By Hugh Bronstein
SAN JUAN (Reuters) – Puerto Rico needs to accelerate the timetable for restoring its power grid or else residents will flee for the mainland rather than live without electricity for months, the chairman of the territory’s largest bank said on Friday.
In an interview with Reuters on Friday, Banco Popular Chairman Richard Carrion said prolonged outages could shrink the U.S. territory’s economy and hurt its banking system. More than two weeks after Hurricane Maria hit the island, most of Puerto Rico is still without electricity.
With about $40 billion in assets, Banco Popular is Puerto Rico’s biggest financial institution. Carrion said 85 of the bank’s 169 branches were open, and that only about 40 percent of its cash machines were operating.
Puerto Rican authorities have estimated that it will take at least four months to restore the electrical grid, something Carrion says is “not acceptable.”
“The economy will suffer, and it may push people who are on the fence to say, ‘we’re leaving’,” he said, potentially pushing the bankrupt territory into even worse financial straits.
About 85 percent of the electricity that was used on the island before Maria is no longer being delivered to customers, according to the U.S. Army Corps of Engineers. Wide areas are marred by telephone poles snapped in two by the storm, leaving transmission lines in tangled roadside heaps.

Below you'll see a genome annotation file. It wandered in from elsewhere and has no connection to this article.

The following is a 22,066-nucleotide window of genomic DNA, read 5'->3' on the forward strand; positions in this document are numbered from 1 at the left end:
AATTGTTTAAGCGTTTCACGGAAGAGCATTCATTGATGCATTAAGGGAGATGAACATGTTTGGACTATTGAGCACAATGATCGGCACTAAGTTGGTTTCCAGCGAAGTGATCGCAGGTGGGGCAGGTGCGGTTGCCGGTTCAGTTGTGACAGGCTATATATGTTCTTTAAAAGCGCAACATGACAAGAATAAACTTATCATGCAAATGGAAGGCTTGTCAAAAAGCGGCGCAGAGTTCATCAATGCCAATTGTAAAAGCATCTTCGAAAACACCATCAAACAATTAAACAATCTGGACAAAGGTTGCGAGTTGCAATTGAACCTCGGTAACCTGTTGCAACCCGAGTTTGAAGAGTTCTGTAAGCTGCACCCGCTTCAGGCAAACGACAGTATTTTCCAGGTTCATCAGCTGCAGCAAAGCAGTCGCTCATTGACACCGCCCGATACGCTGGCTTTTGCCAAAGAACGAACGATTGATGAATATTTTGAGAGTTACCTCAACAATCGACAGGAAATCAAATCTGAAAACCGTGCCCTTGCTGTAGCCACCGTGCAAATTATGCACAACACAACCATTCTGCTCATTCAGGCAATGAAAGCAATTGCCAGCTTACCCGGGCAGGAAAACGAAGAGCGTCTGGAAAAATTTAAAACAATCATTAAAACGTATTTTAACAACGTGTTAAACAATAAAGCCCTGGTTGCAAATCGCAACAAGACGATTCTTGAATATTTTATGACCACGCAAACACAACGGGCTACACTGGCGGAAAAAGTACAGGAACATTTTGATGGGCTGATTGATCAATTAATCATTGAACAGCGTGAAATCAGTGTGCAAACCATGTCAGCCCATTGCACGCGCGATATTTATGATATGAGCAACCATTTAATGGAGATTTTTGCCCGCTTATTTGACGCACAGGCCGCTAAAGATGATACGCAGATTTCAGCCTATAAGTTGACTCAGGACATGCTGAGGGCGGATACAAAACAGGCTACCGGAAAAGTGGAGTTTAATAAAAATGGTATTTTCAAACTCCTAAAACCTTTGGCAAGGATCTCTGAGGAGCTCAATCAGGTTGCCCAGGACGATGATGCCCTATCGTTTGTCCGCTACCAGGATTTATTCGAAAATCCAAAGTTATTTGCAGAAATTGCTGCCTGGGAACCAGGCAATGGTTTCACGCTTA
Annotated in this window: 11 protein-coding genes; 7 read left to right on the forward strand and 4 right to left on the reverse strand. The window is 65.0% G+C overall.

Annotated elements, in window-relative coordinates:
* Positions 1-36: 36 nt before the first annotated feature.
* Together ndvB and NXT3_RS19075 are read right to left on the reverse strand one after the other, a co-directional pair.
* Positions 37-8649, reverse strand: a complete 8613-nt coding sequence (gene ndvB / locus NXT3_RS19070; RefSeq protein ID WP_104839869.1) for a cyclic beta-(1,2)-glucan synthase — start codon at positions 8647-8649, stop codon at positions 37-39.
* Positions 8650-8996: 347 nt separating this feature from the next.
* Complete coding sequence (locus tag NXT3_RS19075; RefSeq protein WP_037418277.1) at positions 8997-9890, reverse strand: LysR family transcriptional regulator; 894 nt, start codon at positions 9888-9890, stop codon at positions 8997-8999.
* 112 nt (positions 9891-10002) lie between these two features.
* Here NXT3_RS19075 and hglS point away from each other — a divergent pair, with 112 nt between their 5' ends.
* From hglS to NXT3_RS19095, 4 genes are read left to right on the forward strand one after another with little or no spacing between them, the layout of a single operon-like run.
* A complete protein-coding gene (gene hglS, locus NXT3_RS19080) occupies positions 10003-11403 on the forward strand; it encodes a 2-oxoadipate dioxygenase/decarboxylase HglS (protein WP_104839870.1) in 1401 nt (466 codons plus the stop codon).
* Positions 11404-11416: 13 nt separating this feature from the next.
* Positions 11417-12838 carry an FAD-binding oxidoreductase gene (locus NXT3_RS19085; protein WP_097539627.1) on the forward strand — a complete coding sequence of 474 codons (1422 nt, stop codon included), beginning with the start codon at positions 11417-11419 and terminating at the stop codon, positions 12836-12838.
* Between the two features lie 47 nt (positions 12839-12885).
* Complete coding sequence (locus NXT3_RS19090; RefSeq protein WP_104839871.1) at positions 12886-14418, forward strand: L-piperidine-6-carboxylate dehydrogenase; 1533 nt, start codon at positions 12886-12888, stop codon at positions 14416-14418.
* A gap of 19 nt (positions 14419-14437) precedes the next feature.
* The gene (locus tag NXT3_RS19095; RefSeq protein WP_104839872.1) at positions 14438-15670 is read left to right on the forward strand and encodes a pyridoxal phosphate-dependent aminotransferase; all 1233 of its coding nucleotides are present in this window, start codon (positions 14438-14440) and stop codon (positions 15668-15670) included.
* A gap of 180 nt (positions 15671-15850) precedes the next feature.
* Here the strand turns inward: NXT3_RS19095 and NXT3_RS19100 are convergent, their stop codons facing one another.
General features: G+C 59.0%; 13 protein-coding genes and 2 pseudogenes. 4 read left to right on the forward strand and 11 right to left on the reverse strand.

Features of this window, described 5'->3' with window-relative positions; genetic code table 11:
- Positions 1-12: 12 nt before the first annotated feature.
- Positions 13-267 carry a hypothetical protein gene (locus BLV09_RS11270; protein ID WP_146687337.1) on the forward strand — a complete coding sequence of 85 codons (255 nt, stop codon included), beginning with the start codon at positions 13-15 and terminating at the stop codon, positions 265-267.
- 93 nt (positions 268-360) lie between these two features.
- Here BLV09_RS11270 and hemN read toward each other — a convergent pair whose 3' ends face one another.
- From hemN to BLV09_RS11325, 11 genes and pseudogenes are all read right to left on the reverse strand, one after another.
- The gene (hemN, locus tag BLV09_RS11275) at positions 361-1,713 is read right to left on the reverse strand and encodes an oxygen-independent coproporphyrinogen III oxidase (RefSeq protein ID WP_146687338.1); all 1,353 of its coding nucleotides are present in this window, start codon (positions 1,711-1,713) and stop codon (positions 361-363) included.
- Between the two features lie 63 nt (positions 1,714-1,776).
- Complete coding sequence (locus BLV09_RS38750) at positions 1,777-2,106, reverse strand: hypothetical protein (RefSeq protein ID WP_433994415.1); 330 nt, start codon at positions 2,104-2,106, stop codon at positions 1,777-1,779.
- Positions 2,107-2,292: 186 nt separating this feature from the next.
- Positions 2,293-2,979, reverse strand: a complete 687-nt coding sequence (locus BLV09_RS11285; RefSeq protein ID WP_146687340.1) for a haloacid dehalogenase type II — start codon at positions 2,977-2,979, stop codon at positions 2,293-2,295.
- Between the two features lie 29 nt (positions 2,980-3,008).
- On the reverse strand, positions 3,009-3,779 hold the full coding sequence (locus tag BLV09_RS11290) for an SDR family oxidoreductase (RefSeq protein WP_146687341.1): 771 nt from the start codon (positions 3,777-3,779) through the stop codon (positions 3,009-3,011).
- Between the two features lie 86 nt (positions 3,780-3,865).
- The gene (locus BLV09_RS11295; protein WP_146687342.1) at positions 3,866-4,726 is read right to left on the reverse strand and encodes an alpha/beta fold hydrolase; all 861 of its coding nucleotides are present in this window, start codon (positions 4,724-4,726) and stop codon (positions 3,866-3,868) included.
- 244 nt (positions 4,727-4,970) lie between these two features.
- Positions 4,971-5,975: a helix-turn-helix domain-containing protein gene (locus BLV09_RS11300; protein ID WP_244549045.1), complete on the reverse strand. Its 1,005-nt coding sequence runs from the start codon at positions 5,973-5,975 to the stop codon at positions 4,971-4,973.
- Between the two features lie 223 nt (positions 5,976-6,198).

Carrion said 90 percent of the island’s point of sale terminals, where people buy things with a swipe of their bank card, were still not running. The situation has increased the need for cash, a demand that the U.S. Federal Reserve has met by flying in money.
He said he also worries about the effect Maria will have on Puerto Rico’s ability to deliver a debt restructuring that would be acceptable to holders of the territory’s defaulted bonds.
Asked when a debt deal might be clinched, Carrion said: “If you would have asked that before Maria, we would have said it could be done before the end of the year.”
Now, he said, it’s anybody’s bet.
(Reporting by Hugh Bronstein; Editing by Sue Horton and David Gregorio)